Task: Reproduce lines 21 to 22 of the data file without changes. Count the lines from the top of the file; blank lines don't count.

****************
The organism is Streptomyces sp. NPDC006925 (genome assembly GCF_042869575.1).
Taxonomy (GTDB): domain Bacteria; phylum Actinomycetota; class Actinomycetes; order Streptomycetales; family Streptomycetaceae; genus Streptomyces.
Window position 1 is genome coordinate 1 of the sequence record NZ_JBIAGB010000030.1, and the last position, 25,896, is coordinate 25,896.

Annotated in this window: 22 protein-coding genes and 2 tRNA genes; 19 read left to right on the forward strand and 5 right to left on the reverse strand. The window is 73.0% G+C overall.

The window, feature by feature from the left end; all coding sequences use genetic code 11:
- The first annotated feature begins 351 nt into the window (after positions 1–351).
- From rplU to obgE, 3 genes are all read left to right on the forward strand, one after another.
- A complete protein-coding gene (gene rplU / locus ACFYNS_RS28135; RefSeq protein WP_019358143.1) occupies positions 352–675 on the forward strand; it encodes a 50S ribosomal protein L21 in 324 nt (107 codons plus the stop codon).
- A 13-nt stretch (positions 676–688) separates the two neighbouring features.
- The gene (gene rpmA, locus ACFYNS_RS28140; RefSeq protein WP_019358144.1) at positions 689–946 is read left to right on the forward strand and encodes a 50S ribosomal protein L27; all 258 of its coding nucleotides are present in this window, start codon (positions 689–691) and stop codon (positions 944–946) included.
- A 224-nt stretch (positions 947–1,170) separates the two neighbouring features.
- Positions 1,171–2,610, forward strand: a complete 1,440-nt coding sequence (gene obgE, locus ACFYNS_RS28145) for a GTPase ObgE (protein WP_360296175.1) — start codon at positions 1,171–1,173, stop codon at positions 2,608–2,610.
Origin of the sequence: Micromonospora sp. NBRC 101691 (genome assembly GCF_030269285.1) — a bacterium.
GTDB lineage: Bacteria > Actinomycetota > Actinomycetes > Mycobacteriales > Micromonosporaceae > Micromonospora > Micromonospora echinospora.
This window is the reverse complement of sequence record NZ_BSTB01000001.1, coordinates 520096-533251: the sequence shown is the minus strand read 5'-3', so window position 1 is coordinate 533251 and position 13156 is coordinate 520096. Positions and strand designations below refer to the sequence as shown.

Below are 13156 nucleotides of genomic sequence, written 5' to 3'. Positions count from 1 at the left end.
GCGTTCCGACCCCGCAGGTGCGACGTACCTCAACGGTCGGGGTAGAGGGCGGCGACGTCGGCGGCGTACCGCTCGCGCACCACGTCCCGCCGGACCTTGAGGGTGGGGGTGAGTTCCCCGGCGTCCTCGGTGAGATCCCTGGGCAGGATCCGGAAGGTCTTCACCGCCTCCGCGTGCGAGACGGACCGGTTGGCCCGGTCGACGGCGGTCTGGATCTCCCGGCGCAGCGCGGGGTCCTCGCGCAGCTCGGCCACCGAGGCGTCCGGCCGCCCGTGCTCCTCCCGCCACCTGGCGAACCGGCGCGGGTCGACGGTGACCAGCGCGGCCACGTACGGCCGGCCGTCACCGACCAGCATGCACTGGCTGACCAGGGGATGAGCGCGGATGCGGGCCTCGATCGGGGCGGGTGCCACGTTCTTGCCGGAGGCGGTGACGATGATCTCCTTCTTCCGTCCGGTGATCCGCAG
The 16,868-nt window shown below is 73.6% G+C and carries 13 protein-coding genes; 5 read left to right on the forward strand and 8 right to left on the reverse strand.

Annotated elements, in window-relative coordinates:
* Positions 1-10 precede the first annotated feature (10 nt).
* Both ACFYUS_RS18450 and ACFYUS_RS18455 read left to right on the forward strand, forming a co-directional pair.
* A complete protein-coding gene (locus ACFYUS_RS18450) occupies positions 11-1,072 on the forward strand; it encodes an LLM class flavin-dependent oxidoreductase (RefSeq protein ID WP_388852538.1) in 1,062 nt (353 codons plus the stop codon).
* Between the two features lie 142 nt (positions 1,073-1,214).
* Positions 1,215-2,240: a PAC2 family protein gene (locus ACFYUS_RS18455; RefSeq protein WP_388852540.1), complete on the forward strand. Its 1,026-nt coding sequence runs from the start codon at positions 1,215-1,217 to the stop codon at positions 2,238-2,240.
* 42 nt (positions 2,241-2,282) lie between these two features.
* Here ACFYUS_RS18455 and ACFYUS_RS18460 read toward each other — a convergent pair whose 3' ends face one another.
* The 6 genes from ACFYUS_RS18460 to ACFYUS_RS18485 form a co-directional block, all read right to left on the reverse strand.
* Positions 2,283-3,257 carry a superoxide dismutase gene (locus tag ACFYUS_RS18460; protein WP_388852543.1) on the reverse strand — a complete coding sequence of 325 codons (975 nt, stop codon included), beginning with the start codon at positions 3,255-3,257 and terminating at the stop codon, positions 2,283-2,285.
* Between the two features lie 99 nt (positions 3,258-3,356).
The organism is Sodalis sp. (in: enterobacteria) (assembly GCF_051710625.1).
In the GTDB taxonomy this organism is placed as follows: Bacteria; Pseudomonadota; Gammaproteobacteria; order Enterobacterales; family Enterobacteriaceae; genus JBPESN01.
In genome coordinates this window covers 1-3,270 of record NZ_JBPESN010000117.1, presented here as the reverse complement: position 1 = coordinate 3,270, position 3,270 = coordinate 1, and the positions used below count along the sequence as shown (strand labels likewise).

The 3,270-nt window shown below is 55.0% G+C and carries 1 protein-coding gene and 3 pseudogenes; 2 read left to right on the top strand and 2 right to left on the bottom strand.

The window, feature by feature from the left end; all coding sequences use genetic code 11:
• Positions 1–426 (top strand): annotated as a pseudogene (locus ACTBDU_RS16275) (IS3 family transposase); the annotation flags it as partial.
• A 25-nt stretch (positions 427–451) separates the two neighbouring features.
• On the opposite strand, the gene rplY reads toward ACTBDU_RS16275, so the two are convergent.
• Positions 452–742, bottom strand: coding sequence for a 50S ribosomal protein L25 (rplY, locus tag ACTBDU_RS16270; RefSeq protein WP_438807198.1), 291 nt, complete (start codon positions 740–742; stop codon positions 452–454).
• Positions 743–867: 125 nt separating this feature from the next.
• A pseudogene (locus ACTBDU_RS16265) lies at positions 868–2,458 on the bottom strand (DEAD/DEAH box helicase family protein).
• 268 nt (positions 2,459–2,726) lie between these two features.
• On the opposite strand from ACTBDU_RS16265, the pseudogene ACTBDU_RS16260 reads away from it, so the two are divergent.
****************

* Both ACFYUS_RS18450 and ACFYUS_RS18455 read left to right on the forward strand, forming a co-directional pair.
* A complete protein-coding gene (locus ACFYUS_RS18450) occupies positions 11-1,072 on the forward strand; it encodes an LLM class flavin-dependent oxidoreductase (RefSeq protein ID WP_388852538.1) in 1,062 nt (353 codons plus the stop codon).